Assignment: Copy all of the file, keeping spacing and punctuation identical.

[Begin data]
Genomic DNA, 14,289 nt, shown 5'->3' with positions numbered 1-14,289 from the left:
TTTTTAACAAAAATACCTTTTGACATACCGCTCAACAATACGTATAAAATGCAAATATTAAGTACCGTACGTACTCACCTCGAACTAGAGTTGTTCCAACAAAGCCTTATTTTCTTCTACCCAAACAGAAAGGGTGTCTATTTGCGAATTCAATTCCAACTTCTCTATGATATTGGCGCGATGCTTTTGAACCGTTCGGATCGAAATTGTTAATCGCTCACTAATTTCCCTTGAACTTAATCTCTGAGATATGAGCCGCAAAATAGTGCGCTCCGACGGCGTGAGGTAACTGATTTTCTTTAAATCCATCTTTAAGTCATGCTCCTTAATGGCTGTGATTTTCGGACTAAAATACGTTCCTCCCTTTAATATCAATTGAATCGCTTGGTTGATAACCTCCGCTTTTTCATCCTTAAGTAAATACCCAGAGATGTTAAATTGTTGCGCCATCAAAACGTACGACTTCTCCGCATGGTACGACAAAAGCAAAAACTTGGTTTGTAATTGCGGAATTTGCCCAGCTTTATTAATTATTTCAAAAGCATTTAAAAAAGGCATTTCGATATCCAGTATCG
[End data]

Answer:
Genomic DNA, 14,289 nt, shown 5'->3' with positions numbered 1-14,289 from the left:
TTTTTAACAAAAATACCTTTTGACATACCGCTCAACAATACGTATAAAATGCAAATATTAAGTACCGTACGTACTCACCTCGAACTAGAGTTGTTCCAACAAAGCCTTATTTTCTTCTACCCAAACAGAAAGGGTGTCTATTTGCGAATTCAATTCCAACTTCTCTATGATATTGGCGCGATGCTTTTGAACCGTTCGGATCGAAATTGTTAATCGCTCACTAATTTCCCTTGAACTTAATCTCTGAGATATGAGCCGCAAAATAGTGCGCTCCGACGGCGTGAGGTAACTGATTTTCTTTAAATCCATCTTTAAGTCATGCTCCTTAATGGCTGTGATTTTCGGACTAAAATACGTTCCTCCCTTTAATATCAATTGAATCGCTTGGTTGATAACCTCCGCTTTTTCATCCTTAAGTAAATACCCAGAGATGTTAAATTGTTGCGCCATCAAAACGTACGACTTCTCCGCATGGTACGACAAAAGCAAAAACTTGGTTTGTAATTGCGGAATTTGCCCAGCTTTATTAATTATTTCAAAAGCATTTAAAAAAGGCATTTCGATATCCAGTATCG